Legacy Institutions

I found it curious that the characters do not consider a rather obvious solution: to increase the number of beadsmen cared for by the hospital. This would increase the amount of work for the warden while reducing the salary of the position. It is quite hard to be admitted to Hiram’s Hospital; the archdeacon personally selects the beadsmen. Perhaps the reason for this is that Hiram’s will specified that twelve men be taken care of, and the will cannot be modified.

Many of the problems of The Warden involve institutions that made sense long ago not keeping up with the times. When granting that his estate be dedicated to twelve old men, John Hiram did not consider that in the far future, the land might be worth far more than it was in medieval times, or that the population of Barsetshire might be far larger. The Church of England is also portrayed in the novel as stuck in its ways, with members like Archdeacon Grantly defending their right to exercise power through patronage positions because of tradition rather than righteousness.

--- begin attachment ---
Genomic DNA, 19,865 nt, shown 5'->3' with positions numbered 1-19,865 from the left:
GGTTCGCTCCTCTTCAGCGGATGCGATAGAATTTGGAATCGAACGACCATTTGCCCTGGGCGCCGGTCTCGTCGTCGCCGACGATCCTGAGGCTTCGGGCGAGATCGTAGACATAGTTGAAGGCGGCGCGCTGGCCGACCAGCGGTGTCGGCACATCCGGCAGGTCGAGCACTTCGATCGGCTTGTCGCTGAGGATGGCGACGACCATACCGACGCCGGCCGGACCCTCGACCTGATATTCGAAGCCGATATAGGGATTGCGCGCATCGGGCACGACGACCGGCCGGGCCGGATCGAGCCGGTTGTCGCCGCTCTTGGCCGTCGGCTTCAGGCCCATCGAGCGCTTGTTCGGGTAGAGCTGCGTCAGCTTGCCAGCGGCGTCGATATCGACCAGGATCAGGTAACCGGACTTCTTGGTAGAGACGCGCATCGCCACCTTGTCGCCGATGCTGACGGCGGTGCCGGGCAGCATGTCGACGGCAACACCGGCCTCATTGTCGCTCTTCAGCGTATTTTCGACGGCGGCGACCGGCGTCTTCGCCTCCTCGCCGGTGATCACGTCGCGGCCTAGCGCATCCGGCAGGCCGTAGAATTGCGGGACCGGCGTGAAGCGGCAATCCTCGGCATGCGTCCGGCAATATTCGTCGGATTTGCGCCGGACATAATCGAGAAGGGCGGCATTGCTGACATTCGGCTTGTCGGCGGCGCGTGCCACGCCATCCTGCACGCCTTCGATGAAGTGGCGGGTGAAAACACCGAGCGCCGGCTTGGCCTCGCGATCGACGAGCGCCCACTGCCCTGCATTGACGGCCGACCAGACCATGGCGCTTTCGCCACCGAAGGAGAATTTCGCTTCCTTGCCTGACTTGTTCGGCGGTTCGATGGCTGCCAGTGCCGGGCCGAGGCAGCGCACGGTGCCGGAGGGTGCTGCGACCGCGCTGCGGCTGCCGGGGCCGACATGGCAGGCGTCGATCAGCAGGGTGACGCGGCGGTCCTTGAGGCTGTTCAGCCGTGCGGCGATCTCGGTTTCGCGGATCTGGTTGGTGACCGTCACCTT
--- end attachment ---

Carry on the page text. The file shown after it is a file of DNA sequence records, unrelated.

While Trollope recognizes the problems of legacy institutions, he does not sympathize with the reformers either. The reformers in the novel do more harm than good, and Trollope uses an entire chapter to attack media institutions advocating reform, such as The Times. What, then, does Trollope think is the answer? Is it better to leave well enough alone, even when something is clearly being abused? He doesn’t say, and the ending is left ambiguous.

The Media